more balanced article by the Sun-Times’ Fran Spielman shows that Byrne left out some key information. Spielman noted that first Deputy Corporation Counsel Leslie Darling acknowledged that the city had failed to properly barricade the dangerous hole in the street.

“The barricade’s light was not functional,” Darling said. “The barricade was actually in the hole, instead of in front it [where] a bicyclist would be able to see and react to it… The city had two months notice of the condition and had scheduled repairs.” The city had allowed this dangerous situation to exist for an extended period on a popular bike route, so it’s no surprise that a tragedy like this occurred, and it’s only fair that the victim should be compensated.

Byrne also failed to mention that Baker had originally asked for $12 million, so the settlement is just a fraction of what he requested, and it’s probably not enough money to cover all of his long-term health care costs. Meanwhile, Darling acknowledged that the settlement is a bargain for the city. “Due to the catastrophic nature of his injuries, if a jury found in his favor, it’s likely he would be awarded a large damage amount,” she said.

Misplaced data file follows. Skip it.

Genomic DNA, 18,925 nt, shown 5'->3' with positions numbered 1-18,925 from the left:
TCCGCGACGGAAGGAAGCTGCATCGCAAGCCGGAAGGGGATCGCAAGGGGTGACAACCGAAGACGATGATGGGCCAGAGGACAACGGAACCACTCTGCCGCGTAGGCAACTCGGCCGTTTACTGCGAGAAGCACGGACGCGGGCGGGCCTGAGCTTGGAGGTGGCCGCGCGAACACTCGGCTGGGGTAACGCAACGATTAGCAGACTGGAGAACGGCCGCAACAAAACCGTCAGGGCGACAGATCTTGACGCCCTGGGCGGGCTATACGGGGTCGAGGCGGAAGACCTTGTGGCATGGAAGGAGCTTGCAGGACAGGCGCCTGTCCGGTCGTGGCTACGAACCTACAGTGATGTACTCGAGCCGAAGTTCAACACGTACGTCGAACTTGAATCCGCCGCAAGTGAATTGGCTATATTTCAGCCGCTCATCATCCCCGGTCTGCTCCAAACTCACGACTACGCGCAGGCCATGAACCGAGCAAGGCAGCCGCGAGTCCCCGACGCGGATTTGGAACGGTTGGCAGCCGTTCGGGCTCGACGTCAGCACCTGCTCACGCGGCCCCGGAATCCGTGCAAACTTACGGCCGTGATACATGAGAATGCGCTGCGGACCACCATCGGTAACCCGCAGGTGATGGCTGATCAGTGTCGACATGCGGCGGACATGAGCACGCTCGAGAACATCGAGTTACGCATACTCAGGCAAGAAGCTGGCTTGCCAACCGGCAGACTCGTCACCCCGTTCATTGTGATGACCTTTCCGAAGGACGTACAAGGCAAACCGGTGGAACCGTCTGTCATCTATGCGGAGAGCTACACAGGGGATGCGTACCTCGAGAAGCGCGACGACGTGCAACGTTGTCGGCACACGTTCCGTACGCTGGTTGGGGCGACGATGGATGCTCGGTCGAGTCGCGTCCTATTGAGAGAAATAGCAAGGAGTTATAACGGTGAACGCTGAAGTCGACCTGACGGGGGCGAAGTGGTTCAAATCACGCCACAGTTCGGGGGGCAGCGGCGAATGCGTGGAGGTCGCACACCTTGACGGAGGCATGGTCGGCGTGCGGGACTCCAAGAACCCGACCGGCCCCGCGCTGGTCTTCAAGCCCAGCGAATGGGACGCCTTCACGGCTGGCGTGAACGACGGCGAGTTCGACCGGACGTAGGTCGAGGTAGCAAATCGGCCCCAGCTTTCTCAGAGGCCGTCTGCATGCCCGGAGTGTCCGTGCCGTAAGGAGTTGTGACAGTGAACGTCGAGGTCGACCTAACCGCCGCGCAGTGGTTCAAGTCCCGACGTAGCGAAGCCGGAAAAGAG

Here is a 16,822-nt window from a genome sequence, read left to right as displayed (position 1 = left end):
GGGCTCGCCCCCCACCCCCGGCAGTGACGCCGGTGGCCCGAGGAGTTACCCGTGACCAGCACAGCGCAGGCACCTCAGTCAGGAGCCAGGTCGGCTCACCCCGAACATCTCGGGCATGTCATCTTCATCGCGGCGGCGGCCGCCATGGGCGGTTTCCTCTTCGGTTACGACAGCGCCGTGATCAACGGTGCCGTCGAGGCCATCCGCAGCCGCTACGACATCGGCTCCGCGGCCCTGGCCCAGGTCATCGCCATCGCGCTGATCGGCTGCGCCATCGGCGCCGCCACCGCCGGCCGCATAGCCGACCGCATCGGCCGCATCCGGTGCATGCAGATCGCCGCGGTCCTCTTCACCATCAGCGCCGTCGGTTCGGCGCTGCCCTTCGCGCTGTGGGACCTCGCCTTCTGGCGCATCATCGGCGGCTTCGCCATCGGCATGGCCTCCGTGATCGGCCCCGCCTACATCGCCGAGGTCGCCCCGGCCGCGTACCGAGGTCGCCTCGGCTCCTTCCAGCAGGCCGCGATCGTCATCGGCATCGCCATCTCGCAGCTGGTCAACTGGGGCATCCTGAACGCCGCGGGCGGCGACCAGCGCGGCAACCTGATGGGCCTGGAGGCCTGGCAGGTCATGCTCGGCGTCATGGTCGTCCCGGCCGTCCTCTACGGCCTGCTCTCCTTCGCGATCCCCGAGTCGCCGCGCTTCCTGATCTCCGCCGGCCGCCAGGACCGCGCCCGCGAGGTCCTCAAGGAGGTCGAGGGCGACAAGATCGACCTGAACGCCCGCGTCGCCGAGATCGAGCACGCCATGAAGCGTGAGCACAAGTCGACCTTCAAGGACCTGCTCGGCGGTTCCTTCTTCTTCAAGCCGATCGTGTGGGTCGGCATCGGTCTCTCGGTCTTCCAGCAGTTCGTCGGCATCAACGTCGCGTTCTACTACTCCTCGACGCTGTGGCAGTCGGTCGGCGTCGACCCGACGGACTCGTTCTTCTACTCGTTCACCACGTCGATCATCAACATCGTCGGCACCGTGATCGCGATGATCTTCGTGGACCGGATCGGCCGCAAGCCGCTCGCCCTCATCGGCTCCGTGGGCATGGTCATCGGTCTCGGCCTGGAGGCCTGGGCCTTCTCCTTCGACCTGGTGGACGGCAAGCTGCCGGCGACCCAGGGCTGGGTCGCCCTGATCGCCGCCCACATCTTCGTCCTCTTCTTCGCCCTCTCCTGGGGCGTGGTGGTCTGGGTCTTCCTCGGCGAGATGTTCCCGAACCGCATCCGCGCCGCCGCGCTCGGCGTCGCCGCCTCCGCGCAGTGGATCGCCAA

TakeAways

Please, please stop the blathering about what is obviously a problem issue for Urban Cyclists. Yes, the bicyclists was drinking. Yes, lots of his peers make the same foolish mistake and compound it by riding without a helmet. The question is whether you are in the business of helping to prevent further occurrences of this sort of thing or merely trying to trot out the same ‘tired handwringing set of excuses‘ for the umpteenth time. You folks have no problem attempting to justify your actions when crossing on red lights or failing to observe stop signs, by proclaiming that ‘you are the only ones with skin in the game‘. Sadly this report proves just the opposite.

No one wants to see anyone incapacitated for life. But by the same token just because every other bicyclist uses cocaine and lives to ride another day, does not justify the practice or mean that we should turn a blind eye to it. Drinking is a similar issue. You cannot simply continue this co-dependency act and expect anyone to take you seriously.